On its first day as a public company, Spotify wants Wall Street to remember May 23, 2002, the day when a small DVD-by-mail service began selling its stock at $15 per share. Netflix had fewer than 700,000 subscribers, a valuation around $300 million, and a big dream to reorganize the media universe around subscriptions. Today, it’s worth $130 billion, counting powerful media giants like Disney and Comcast as peers instead of predators. Barry McCarthy, the chief financial officer who guided Netflix from its IPO and into the streaming era, now has the exact same role at Spotify. “This reminds me of my first 10 years of Netflix,” he said at an event meant to whip up investor excitement in March.
But it’s just as easy to believe that Tuesday will be remembered like June 15, 2011, when Pandora went public amid a buzzy period for tech stocks. Though the internet radio platform had a fast-growing user base and a successful IPO, Pandora has suffered from stalled-out user growth and an inability to transform semipersonalized radio ads into consistent profits. This year its stock has flatlined at around a third of its IPO price.
Which fate awaits Spotify? On day one, investors seem to be predicting that the music-streaming service will be more of a Netflix than a Pandora. Spotify’s stock opened at $165.90 on Tuesday, giving it a valuation of nearly $30 billion. The success of the company’s Wall Street debut is tricky to measure because Spotify eschewed a traditional IPO in favor of a direct listing. Instead of selling a predetermined number of shares in a carefully orchestrated dance between investment banks and large-scale investors, Spotify essentially sauntered onto the New York Stock Exchange with a shrug, leaving it to the market to figure out what the company’s stock price should be and how many shares should be sold. “No one knows for sure how Spotify’s not-IPO will fare on Tuesday,” wrote Bloomberg columnist Shira Ovide, whose job is to at least sort of know how these things might play out.
Spotify had previously traded on private markets at a high of $132 per share, and the NYSE set a reference price at that figure to give investors some kind of yardstick. By that measure, Tuesday was a big win for the company. The Swedish startup that once topped Taylor Swift’s extremely long list of enemies began the day on pace for the third-biggest U.S. tech IPO of all time—and got an exclusive Swift music video to boot. It’s a multiple-fire-emoji moment, to directly quote Spotify CEO Daniel Ek.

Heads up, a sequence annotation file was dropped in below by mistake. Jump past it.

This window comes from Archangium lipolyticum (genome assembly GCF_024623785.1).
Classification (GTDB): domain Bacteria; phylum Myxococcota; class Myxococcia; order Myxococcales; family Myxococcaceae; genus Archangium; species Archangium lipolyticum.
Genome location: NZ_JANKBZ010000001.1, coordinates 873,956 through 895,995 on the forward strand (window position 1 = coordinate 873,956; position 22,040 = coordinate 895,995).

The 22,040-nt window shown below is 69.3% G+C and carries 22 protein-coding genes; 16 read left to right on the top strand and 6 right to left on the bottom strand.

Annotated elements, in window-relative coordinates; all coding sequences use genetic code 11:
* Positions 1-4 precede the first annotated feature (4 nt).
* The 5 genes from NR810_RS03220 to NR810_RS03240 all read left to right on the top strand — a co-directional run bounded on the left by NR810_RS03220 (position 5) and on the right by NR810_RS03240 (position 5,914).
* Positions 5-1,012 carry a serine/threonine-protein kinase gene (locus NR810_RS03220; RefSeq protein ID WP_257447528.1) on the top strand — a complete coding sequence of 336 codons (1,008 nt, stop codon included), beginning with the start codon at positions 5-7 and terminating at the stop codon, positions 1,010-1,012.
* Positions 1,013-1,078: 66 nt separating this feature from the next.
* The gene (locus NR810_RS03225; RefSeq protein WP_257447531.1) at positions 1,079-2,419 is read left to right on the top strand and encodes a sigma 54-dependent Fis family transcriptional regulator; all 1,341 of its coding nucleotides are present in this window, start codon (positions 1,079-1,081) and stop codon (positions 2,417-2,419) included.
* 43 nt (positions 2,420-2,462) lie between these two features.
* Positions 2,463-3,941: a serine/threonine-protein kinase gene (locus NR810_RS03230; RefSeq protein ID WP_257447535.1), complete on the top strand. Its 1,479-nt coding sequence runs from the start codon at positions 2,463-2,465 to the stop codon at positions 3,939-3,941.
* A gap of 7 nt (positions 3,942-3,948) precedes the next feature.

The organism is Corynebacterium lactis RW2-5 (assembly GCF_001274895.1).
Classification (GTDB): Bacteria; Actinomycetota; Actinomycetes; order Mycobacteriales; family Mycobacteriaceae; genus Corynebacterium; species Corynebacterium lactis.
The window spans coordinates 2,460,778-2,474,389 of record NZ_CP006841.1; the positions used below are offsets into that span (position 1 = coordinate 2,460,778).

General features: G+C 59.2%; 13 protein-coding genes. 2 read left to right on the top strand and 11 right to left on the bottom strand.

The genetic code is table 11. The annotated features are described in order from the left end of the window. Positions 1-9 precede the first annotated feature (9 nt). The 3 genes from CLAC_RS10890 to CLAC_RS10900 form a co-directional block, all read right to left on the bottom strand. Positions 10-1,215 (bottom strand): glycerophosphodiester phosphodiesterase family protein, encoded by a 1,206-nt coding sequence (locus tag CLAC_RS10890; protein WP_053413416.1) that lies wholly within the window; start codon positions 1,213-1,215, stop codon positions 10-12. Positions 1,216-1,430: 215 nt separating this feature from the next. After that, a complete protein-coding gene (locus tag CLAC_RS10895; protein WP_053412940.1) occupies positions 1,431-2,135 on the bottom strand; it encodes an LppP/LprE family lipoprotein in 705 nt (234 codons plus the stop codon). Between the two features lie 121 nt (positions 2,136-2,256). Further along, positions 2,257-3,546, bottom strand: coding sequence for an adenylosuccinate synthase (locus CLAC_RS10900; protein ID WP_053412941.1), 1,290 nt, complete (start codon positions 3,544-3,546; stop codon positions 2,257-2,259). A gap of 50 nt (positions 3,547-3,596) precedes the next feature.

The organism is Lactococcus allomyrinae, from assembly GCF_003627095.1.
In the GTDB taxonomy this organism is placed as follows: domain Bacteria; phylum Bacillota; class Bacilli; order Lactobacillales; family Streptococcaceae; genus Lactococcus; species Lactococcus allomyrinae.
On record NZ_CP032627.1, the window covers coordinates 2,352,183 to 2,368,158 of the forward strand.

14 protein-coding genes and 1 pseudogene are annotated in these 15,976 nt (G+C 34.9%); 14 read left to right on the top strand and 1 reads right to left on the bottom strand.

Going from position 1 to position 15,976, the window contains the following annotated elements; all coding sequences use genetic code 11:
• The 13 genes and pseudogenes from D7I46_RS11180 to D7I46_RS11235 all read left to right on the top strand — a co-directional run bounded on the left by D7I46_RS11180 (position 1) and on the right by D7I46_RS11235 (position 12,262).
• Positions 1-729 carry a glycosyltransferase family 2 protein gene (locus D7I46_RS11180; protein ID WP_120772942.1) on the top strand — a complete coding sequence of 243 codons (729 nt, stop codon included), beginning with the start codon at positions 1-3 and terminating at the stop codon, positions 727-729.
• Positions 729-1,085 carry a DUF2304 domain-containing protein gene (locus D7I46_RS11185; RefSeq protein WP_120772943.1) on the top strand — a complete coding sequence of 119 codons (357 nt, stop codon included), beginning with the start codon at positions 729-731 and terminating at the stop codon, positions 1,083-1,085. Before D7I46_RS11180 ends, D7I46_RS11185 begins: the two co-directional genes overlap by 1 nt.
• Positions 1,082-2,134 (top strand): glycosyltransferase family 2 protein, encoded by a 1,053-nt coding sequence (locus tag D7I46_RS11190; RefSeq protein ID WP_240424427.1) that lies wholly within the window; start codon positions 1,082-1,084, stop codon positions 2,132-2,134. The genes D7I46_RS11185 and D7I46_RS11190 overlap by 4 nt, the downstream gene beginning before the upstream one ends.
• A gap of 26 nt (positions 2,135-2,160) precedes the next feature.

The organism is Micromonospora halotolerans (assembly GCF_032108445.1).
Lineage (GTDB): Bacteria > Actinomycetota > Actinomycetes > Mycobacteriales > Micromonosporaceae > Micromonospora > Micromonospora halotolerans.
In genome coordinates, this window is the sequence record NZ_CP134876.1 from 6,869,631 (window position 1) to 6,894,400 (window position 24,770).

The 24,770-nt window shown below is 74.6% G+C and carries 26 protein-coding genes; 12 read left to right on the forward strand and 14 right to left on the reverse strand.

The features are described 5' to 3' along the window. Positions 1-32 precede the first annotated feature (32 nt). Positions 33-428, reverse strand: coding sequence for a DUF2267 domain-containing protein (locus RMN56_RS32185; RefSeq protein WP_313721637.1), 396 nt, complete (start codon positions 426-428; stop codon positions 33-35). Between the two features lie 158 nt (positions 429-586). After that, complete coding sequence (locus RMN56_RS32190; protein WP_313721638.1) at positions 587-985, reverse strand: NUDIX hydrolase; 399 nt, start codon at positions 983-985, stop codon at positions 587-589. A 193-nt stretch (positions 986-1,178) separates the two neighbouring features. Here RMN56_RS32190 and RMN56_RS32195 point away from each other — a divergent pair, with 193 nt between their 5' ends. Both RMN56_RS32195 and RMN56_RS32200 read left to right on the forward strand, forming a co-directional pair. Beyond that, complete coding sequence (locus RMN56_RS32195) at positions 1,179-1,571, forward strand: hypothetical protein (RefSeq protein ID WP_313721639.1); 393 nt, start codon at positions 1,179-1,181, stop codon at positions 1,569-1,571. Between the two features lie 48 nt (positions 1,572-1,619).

But Spotify isn’t taking too much time to celebrate. Ek chose not to ring the opening bell at the NYSE (for the best, considering the organization accidentally hung a Swiss flag outside its building instead of a Swedish one). And while Spotify is now a music-industry giant on paper, the company didn’t actually raise any new money due to its direct listing. With investors, industry watchers, and the press now privy to Spotify’s financials, the fundamental challenges in the company’s business model will only come under more intense scrutiny.
Like Netflix, Spotify has successfully convinced tens of millions of people to pay a monthly fee to swim in a seemingly infinite pool of entertainment. Both companies have brands that are bigger than any specific artist, which is why Spotify can lose Beyoncé and Netflix can drop 30 Rock without also shedding subscribers. And they’ve both managed to go from being dependent on the entertainment world’s gatekeepers to taking control of the gates themselves.
But just like Pandora, Spotify also has a vast number of customers who use its service for free. And like Pandora, the company must pay royalties on its music every time a song is streamed. For every scrap of revenue clawed back by negotiating better terms with record labels, Spotify often finds the money going out the door some other way, like a new law increasing songwriter rates. The company wants to control its own destiny, like Netflix now does, but it’s caught in a web of royalty contracts and mechanical licenses.
Dig deeper into Spotify’s financials and you’ll find more contradictions. Spotify’s gross margins are improving (meaning it’s managing its expenses more efficiently), but its average revenue earned per user is declining (meaning the user base needed to turn profitable is growing ever more distant). More than two-thirds of listening on the platform now happens via playlists, which encourages user lock-in and record label acquiescence, but 85 percent of streams are from the three major labels and the indie consortium Merlin, which means Spotify can’t really risk losing any of its key content providers.
Perhaps these conundrums were weighing on investors’ minds as the company’s stock slid over the course of the day, closing at around $149 per share. That’s more than 10 percent off where Spotify started the day, but still 13 percent above what it was valued at before it went public. If Spotify can meet its aggressive growth targets this year—it wants 96 million paying subscribers by the end of 2018—investors may gain more confidence in the company’s precarious business model. Today people seem split on whether Spotify is streaming’s next great success story or its next cautionary tale.